The first of June was Census Day for the 1890 U.S. Federal Census, and within six weeks the Hartford Courant reported that there were 3,010 persons living in Windsor on that date. However, the unfortunate loss of the hundreds of cartons of detailed enumeration forms from this census in a fire at the Department of Commerce has become a well-known, but frustrating, dilemma for historians and genealogists. Inspired and led by the efforts of volunteer Elaine Brophy, we have recreated this lost snapshot of Windsor near the turn of the century.

Why would we want to do this? In 1890 much of the town’s lands were still being used for agricultural purposes, but the construction of the Windsor Locks Canal and the arrival of the railroad had stimulated a variety of new commercial and industrial businesses. These included textile and paper mills alongside the Farmington River, numerous brick yards, a creamery, cigar making, and industrial manufacturing. By compiling a comprehensive list of the residents of Windsor in 1890, we hope to bring to light not only those who were prominent or descendants of the old familiar names, but also the women and children, farm laborers and mill workers, immigrants and others who may have more recently settled in town. It became our goal to identify all those who may have been living here and to ascertain the aspects of their demographic information which would have been on the census forms: age, race, birthplace, occupation, and related family members.

It was a fascinating, four-year-long project. By examining a variety of resources both here in the Society’s collections and in the wider community, we have identified 3,859 probable Windsorites to include on our Master Census List.

The project revealed the richness as well as some of the complexities, inconsistencies, and heartbreak inherent in working with archival records. For example, the clerk keeping the records at the Merwin Funeral Home had extraordinarily beautiful handwriting, but it took some time to learn to decipher the idiosyncrasies of her spelling and letter formation. The mother of John Parker’s three children is variously recorded as Estelle Vietz, Stella L. Viets, and Lydia E. Viets. We were sobered to find that one couple had lost four young children to diphtheria just a few months before census day.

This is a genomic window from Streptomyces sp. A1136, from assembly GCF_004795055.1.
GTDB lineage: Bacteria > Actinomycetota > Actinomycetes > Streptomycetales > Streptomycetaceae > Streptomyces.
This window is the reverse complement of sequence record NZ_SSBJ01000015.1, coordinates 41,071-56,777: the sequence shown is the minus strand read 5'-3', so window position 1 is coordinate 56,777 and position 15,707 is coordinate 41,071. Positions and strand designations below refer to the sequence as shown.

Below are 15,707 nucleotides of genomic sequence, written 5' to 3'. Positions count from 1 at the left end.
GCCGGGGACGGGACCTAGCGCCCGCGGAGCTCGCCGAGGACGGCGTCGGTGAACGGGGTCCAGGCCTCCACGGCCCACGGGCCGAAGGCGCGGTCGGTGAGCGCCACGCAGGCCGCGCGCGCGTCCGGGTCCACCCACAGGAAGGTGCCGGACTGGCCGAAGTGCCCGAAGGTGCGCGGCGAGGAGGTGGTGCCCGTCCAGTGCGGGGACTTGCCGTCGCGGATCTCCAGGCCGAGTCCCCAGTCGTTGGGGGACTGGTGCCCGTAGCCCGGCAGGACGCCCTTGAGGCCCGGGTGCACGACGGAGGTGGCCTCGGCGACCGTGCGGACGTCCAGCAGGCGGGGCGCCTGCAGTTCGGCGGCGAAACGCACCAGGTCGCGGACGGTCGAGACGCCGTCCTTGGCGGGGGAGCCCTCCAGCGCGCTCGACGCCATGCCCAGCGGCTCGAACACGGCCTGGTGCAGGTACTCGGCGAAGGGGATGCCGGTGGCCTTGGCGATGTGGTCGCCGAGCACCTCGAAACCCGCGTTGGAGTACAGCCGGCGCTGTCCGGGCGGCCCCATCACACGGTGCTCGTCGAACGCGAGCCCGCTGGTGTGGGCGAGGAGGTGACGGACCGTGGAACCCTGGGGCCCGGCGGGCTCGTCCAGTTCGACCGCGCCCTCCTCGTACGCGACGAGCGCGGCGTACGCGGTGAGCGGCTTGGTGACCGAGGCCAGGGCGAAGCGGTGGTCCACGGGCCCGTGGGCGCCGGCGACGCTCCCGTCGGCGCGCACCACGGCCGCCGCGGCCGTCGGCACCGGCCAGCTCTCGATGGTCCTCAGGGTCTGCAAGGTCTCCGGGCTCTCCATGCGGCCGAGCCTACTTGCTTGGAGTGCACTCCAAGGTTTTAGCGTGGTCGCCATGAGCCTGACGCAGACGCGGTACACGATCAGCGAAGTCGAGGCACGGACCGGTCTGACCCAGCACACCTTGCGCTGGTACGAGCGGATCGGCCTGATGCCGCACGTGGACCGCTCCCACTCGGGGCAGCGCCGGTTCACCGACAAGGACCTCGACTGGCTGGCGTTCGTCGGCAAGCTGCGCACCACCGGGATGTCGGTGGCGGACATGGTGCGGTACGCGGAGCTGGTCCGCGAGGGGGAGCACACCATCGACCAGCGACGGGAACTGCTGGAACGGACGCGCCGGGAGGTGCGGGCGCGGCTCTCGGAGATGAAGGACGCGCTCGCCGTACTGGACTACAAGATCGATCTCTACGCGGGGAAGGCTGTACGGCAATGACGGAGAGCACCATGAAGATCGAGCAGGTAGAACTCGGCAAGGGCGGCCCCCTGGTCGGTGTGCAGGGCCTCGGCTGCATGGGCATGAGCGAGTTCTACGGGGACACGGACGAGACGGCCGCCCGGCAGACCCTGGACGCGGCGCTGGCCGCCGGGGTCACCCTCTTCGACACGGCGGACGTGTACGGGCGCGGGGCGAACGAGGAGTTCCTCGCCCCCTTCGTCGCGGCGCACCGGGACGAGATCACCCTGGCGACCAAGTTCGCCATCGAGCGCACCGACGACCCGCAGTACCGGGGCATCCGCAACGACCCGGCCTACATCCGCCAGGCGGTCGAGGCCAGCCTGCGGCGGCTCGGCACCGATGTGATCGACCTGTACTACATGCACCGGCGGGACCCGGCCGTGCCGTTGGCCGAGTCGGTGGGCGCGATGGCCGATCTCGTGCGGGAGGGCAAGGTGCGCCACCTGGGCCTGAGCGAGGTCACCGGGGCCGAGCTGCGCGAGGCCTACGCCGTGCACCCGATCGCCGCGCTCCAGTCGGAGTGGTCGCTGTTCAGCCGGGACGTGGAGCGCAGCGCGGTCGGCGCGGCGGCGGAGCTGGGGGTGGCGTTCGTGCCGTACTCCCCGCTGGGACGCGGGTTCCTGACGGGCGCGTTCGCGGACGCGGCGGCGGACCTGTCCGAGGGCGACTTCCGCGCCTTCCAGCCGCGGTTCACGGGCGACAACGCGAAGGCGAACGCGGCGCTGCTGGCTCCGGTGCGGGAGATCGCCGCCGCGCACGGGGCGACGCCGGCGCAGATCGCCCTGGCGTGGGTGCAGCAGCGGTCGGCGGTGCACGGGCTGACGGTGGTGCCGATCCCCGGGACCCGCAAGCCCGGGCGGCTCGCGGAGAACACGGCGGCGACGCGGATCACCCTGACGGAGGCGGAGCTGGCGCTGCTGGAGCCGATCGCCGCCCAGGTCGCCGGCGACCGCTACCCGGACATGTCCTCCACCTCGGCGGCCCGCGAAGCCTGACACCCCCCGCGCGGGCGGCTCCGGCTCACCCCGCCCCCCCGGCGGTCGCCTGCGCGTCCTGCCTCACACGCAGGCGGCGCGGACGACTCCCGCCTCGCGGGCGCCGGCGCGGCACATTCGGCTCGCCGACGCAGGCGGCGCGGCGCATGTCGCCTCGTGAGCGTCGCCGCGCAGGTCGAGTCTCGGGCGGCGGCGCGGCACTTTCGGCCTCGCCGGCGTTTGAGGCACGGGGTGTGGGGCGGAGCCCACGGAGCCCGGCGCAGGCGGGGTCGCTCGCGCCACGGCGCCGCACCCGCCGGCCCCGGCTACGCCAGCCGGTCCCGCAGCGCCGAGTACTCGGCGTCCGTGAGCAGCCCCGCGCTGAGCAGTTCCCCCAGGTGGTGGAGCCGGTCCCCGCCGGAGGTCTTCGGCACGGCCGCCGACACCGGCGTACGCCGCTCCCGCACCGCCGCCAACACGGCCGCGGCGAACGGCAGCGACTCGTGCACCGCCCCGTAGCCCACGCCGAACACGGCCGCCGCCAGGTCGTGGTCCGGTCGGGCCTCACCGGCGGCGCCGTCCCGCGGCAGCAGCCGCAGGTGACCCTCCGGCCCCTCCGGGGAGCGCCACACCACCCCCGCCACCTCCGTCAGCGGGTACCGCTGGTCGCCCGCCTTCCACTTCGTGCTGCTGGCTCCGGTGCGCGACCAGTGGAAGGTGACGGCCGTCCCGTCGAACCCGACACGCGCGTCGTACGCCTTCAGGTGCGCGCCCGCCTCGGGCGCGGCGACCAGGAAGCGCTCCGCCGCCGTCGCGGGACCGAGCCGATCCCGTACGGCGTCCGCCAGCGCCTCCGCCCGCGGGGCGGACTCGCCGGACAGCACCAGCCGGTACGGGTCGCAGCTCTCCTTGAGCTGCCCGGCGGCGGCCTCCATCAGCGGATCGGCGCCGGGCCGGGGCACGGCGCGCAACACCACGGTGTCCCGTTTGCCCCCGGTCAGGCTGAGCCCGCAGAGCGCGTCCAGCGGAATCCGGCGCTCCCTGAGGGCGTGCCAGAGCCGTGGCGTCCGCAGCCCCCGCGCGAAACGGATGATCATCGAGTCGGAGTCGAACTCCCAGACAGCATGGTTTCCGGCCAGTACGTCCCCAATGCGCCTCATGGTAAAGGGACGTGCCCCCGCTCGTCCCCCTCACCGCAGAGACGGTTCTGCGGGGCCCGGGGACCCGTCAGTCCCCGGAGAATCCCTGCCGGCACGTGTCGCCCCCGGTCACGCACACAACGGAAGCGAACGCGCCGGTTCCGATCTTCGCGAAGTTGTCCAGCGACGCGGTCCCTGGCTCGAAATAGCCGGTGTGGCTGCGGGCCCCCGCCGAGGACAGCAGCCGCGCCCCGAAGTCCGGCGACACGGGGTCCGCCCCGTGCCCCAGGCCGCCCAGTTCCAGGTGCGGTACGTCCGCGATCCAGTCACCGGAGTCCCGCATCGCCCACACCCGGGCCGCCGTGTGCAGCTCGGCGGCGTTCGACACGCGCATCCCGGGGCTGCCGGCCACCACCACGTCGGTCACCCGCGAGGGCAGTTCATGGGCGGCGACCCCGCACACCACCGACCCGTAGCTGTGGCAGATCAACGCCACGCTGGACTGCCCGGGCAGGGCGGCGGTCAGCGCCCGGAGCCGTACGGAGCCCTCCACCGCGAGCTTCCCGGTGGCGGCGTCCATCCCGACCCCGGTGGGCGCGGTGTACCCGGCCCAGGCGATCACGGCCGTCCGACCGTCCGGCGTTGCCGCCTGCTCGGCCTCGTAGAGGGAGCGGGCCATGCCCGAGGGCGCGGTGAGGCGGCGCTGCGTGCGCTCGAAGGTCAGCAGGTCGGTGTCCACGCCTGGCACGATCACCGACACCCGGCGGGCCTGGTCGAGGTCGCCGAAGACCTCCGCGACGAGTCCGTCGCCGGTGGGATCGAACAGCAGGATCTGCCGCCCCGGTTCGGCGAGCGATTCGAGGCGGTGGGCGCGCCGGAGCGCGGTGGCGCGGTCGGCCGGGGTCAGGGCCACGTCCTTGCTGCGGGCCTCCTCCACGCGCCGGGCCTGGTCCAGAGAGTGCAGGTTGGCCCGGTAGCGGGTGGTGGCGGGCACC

Excerpt from They Lived in Windsor: A Reconstruction of the 1890 Census for Windsor, Connecticut, showing heads of household in bold, whether the person had a birth (B), marriage (M), or death (D) record, and other sources for reference.

The complete project consists of the Master Census List and four supporting tables comprised of the more detailed information extracted from tax and voting lists, vital records, church and funeral home records. By working back and forth between the various sets of information, Elaine was able to combine most of the individuals into family units. Each entry in the Master Census List indicates where that name was found in the documentary sources.

We have pulled a few preliminary statistical figures from the databases:

  • There were 296 farmers in Windsor in 1890 and over 1,200 cows.
  • There were 23 brick makers and masons, 21 cigar makers, 10 blacksmiths, and at least 162 people employed at the paper and textile mills.
  • An additional 174 laborers could have worked in the mills or on the farms.
  • Of the 460 residents who were foreign born, about half or 240 were born in Ireland, and at least fifteen other countries are represented in the remaining half.
  • 2,399 people were born in Connecticut and another 215 were born in the other New England states.
  • At least 40 people were born south of the Mason-Dixon Line.
  • The most common surname was Clark (60 individuals in eighteen households), closely followed by Griswold (56), Phelps (55), Loomis (56), Mack (54), and Babcock (44).

We published They Lived in Windsor: A Reconstruction of the 1890 Census for Windsor, Connecticut in hard copy and on CD in 2014. We are aware that more resources could be consulted to augment and refine the lists further, but are confident that we have uncovered most of Windsor’s residents at that time.

The book costs $45.00 with an additional $10 for shipping and handling. Each copy includes a CD searchable with searchable spreadsheet tables. You can order one through our online gift shop, or by contacting us at


By Barbara Goodwin, Librarian, and Elaine Brophy, Volunteer

Top image: A Poquonock family of the 1890s. Photo attributed to C.R. Hatheway. Windsor Historical Society Collections 2008.41.61.